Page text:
Technology Blog

Hanging 11ac APs. What's in your toolbox?

Aruba Employee
Aruba Employee

From my student days in Syracuse, to my technical marketing days at Aruba, I have built Wi-Fi networks from almost every major vendor.


And for me, the most time-consuming and painful task was mounting various vendor APs to the ceiling.


Aruba was the exception. It became clear to me that the simplicity of installation of Aruba APs were a direct result of them being designed by people who had actually installed Wi-Fi networks.


All Aruba APs come with ceiling rail adapters that simply twist and snap into an AP. With a short clockwise turn, you can secure the adapter onto the ceiling rail. No tools required.





Unfortunately, that is not the case for other Wi-Fi vendors. Some are so horribly complicated that the idea of mounting APs was clearly an afterthought. Meraki is a great example. Have you ever seen their IKEA-style instruction manual? Some assembly required :smileywink:




Well, eventually curiosity got the best of me, and I decided to see how long it would take me to mount an Aruba AP vs. a Meraki AP. It turns out that I can install five Aruba APs in the time it takes to install just one Meraki AP.



Super Contributor I


In answer to the question, velcro.  And then more velcro.


We actually found Aruba mount options to be among the weaker of the product features.

While convenient, the twist-lock adaptors do not always click on completely, and rely on

rather thin plastic parts.  We worry that while they may appear to work now, after several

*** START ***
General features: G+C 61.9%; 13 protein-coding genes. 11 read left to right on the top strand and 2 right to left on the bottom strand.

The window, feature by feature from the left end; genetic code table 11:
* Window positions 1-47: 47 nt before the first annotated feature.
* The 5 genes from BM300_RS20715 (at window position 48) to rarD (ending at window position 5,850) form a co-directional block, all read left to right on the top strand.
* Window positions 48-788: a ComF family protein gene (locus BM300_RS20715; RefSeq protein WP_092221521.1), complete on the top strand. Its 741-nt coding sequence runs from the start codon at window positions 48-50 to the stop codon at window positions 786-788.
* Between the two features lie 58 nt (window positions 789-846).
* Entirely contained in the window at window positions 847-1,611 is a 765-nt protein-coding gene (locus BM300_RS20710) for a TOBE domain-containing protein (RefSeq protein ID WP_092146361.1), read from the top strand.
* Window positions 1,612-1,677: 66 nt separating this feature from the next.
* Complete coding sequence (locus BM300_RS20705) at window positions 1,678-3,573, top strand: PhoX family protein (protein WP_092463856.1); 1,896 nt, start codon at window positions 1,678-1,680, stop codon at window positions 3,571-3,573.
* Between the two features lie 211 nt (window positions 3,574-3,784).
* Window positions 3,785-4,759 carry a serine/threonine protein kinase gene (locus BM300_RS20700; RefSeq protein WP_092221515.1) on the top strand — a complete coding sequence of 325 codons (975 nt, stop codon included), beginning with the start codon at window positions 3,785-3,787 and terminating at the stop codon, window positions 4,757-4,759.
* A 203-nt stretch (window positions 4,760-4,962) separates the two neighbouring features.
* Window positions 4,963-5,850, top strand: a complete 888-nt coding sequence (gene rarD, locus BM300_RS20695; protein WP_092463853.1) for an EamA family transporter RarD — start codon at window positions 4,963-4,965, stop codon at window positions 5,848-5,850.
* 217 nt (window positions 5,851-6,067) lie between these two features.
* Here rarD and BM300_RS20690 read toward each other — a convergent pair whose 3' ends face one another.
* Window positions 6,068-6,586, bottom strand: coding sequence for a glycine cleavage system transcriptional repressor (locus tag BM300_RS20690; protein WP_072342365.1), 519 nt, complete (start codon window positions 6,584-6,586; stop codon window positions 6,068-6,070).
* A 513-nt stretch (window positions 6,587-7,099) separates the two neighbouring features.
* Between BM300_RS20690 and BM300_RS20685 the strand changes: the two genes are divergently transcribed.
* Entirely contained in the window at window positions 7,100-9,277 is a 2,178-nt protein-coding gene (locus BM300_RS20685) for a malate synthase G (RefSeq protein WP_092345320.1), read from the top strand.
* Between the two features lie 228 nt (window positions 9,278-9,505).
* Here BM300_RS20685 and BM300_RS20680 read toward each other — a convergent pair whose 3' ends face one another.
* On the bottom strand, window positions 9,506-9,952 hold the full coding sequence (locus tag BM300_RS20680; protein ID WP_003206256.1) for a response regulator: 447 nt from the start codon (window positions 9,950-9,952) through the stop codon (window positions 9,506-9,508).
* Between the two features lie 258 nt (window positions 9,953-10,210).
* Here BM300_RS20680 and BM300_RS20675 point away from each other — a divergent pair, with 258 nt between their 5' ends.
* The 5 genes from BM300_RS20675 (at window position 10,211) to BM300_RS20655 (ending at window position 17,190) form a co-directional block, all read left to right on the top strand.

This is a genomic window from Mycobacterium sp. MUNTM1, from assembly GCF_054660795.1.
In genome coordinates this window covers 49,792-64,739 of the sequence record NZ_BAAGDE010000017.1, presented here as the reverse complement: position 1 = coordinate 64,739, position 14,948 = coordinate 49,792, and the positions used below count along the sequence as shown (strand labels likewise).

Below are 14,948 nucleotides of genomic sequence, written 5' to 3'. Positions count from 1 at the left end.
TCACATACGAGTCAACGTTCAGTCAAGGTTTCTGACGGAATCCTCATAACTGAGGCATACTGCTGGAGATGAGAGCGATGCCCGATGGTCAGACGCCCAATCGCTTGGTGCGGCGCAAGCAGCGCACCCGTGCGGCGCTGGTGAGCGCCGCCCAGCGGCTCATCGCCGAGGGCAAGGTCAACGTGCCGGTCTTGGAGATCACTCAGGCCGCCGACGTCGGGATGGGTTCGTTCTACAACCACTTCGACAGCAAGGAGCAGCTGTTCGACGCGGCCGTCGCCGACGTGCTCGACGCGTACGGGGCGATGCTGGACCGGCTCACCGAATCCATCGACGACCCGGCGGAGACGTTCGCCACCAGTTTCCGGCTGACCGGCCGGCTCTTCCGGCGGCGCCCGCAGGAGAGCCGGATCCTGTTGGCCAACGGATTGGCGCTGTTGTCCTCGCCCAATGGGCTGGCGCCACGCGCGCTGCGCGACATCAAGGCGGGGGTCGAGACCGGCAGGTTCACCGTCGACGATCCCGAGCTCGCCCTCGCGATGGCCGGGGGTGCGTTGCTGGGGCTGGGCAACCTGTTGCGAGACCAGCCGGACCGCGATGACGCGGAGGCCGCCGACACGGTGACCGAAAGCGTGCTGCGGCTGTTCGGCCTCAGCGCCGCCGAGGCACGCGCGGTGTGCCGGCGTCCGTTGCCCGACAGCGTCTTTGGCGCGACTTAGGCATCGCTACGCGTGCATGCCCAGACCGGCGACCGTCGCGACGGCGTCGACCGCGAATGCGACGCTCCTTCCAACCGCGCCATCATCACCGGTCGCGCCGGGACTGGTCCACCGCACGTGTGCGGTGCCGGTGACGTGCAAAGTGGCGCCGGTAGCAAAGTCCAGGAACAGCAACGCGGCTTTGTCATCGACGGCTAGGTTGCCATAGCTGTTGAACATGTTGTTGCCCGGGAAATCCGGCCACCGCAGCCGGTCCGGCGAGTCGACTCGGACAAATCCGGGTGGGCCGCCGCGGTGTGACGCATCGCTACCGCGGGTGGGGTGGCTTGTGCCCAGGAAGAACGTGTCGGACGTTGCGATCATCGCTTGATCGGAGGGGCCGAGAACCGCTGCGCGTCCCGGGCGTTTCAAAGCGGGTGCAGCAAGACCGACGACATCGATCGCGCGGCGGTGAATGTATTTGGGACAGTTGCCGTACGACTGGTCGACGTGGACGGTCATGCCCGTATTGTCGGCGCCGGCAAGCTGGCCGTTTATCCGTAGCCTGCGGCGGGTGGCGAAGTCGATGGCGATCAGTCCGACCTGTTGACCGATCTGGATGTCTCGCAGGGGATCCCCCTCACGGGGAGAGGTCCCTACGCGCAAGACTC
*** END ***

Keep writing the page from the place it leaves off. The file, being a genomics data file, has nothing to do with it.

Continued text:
years of heat and age they may break during an AP replacement, which is especially

inconvenient when you are not in a cubicle farm and are frequently at the top of a rather

tall step ladder.


Add to that the ethernet jacks on the backs of the APs go straight into the back, so you need a

specially made RJ-45 patch with an angle connector to get ceiling tiles to sit flat (or to not

care about gouging the tile) and the AP-225 MNT-1 standoff mounts have only four

screwholes that match absolutely no prexisting AP fixture known to mankind.


The MNT-2 standoff mounts are much better, look like they will last longer, but they

still do not match the proper screws on a wallbox, unless you mount them with two of

the corner structural screws which is generally frowned upon.


The -H models are, thank goodness, fully compatible with typical telcom wallboxes, but

if you are not using wallboxes, they suffer from the same right-angle connectors on the



For custom mount jobs where MNT1 and MNT2 just will not work, the back of the AP-225

offers very little to work with -- no slide-mount holes for screwheads, and nothing to run velcro

through.  The latter would also help us feel better about placing APs where a failed clip

could result in an AP falling ten feet into an occupancy area, by allowing additional safety

tehers (other than the RJ45).


If Aruba wants to encourage rip-and-replace uprades to their product, they should produce

mounting options that match the holes their prospective customers already have in their




Thanks for the feedback Brian.


Good news:    I haven't seen any clips (as in not one) breaking across my many years in using Aruba products of all shapes, sizes and form factors.   I would say they are used in 98%+ of all installs i have seen in my region.      I find that today's Aruba access points are engineered to MTBFs way longer than is realistically needed (I.T. equipment is typical refreshed every few years... Aruba MTBFs are 30+ years... some exceeding 50 years MTBF). 


As for your 'top of the very tall step ladder' scenario.     I think I would like the Aruba AP + mounting clip approach (2 parts) vs. competitors' AP + 9 piece mounting kit + somehow juggling multiple tools required to install 'up there'.    Afterall, I only have two hands ... and don't exactly like heights... the faster I get down the better. ;)   2 pieces vs. 10+ pieces... Aruba will win every time i my install books. 


If you want to mount to wall boxes, have you considered using our wallbox specific mounting kits ?   They may fit your use-cases much better and allow the screw holes to align, quite easily.  

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